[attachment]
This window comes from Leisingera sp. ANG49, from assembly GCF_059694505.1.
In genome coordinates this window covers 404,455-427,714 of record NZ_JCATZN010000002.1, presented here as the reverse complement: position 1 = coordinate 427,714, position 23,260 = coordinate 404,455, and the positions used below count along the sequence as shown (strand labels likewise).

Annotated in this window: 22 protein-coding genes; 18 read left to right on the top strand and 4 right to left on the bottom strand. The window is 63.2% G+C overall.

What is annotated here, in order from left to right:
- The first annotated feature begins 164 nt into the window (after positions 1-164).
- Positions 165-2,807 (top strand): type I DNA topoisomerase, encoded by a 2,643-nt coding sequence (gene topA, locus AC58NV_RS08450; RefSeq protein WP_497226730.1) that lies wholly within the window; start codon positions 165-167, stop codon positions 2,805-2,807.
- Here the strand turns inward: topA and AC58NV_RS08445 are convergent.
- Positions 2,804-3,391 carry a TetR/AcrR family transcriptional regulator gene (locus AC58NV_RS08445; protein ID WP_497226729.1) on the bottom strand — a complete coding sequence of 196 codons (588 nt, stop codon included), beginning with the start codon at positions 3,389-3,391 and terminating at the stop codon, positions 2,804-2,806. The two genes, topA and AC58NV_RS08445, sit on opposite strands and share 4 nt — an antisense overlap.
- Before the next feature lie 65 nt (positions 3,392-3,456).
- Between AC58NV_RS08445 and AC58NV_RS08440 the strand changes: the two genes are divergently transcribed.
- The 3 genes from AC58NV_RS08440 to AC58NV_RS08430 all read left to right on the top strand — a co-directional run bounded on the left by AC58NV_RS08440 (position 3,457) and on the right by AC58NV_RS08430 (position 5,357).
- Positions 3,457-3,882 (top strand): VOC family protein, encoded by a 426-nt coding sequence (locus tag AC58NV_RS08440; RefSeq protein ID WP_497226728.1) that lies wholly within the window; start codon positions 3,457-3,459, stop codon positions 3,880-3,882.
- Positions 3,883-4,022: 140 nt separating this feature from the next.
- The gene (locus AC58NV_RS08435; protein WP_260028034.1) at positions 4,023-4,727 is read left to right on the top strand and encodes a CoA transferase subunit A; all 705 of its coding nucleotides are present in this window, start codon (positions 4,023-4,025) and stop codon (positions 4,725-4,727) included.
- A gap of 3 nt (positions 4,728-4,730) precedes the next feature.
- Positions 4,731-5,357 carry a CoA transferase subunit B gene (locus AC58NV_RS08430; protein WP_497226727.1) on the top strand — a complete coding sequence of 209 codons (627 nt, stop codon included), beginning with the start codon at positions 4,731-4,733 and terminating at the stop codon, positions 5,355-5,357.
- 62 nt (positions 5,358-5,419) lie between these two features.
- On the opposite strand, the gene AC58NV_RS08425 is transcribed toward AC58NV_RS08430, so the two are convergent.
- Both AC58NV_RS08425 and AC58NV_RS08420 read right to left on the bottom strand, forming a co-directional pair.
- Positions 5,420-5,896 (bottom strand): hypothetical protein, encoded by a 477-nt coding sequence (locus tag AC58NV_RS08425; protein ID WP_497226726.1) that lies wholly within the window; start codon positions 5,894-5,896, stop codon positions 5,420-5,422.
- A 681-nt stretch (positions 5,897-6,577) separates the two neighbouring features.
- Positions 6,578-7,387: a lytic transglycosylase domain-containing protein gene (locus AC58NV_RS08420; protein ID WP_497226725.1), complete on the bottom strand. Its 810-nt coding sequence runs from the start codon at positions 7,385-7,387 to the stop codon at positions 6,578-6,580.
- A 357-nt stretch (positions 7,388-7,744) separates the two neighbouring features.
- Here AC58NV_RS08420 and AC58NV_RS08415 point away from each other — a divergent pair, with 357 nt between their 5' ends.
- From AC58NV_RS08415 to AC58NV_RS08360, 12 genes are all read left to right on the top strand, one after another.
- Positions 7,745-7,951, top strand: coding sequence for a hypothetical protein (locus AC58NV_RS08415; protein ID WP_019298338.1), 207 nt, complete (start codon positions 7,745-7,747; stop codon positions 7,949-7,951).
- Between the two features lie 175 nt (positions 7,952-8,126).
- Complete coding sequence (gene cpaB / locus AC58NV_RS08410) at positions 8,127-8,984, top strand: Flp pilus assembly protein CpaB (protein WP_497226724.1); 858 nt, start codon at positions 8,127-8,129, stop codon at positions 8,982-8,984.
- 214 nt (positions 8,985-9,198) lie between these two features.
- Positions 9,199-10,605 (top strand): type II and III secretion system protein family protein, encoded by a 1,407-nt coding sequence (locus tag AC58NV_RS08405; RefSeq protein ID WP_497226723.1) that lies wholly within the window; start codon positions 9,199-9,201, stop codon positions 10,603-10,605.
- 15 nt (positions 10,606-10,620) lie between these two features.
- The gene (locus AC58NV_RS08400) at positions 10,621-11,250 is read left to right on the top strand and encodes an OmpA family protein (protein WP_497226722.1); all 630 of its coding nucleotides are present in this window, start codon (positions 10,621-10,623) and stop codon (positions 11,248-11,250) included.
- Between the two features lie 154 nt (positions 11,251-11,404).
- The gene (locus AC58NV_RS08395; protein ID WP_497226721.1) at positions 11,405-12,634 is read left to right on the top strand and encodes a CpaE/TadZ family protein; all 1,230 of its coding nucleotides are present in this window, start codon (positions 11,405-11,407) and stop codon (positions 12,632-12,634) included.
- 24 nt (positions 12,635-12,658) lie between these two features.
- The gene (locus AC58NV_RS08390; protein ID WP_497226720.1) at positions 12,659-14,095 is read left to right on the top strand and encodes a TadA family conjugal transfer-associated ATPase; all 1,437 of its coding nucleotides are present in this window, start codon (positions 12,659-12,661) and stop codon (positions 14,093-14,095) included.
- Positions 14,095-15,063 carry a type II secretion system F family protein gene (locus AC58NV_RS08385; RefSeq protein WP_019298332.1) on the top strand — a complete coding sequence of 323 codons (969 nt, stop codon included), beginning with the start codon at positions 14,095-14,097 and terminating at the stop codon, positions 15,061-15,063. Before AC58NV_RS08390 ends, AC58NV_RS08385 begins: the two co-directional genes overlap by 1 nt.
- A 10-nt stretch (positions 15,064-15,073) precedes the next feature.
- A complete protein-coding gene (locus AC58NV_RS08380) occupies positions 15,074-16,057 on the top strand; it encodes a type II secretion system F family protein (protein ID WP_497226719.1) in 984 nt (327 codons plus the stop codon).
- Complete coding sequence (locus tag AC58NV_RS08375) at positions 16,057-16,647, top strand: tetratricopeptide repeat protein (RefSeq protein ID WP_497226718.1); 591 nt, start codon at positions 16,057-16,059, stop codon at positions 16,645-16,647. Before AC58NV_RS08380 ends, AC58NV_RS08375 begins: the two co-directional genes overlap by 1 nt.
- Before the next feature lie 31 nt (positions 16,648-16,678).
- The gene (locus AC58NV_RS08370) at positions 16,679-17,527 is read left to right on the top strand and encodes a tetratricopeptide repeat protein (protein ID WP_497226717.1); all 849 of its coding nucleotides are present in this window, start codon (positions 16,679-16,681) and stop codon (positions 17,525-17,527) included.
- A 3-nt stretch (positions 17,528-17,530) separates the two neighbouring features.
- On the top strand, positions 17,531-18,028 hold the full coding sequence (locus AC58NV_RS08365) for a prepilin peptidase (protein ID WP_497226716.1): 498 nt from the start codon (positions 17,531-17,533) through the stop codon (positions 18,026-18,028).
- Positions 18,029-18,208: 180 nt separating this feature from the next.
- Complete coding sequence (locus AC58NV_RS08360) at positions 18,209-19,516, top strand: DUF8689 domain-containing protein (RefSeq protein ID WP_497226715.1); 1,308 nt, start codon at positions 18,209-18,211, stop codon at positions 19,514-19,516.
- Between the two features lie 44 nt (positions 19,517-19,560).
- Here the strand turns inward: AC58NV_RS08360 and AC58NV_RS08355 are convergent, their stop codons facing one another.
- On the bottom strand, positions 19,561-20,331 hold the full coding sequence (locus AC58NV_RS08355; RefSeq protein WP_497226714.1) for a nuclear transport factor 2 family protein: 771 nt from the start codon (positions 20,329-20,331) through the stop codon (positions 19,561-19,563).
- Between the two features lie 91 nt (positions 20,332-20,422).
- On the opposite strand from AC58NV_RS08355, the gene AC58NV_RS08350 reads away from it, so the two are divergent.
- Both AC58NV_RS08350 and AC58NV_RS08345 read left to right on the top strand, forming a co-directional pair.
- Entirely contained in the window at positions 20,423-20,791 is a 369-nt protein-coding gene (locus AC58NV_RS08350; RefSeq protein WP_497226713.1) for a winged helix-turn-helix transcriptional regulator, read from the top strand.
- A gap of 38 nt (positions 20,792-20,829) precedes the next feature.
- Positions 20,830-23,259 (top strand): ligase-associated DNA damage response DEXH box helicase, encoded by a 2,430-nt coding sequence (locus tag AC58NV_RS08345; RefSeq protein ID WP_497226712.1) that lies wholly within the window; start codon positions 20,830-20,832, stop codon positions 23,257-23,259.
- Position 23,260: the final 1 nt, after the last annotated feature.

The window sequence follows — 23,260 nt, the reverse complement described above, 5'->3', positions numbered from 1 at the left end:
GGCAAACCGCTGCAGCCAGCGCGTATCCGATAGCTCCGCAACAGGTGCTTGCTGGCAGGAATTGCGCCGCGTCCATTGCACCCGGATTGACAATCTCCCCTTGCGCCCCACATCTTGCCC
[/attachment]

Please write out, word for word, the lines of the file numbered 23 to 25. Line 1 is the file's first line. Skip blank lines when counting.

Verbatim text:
- A 357-nt stretch (positions 7,388-7,744) separates the two neighbouring features.
- Here AC58NV_RS08420 and AC58NV_RS08415 point away from each other — a divergent pair, with 357 nt between their 5' ends.
- From AC58NV_RS08415 to AC58NV_RS08360, 12 genes are all read left to right on the top strand, one after another.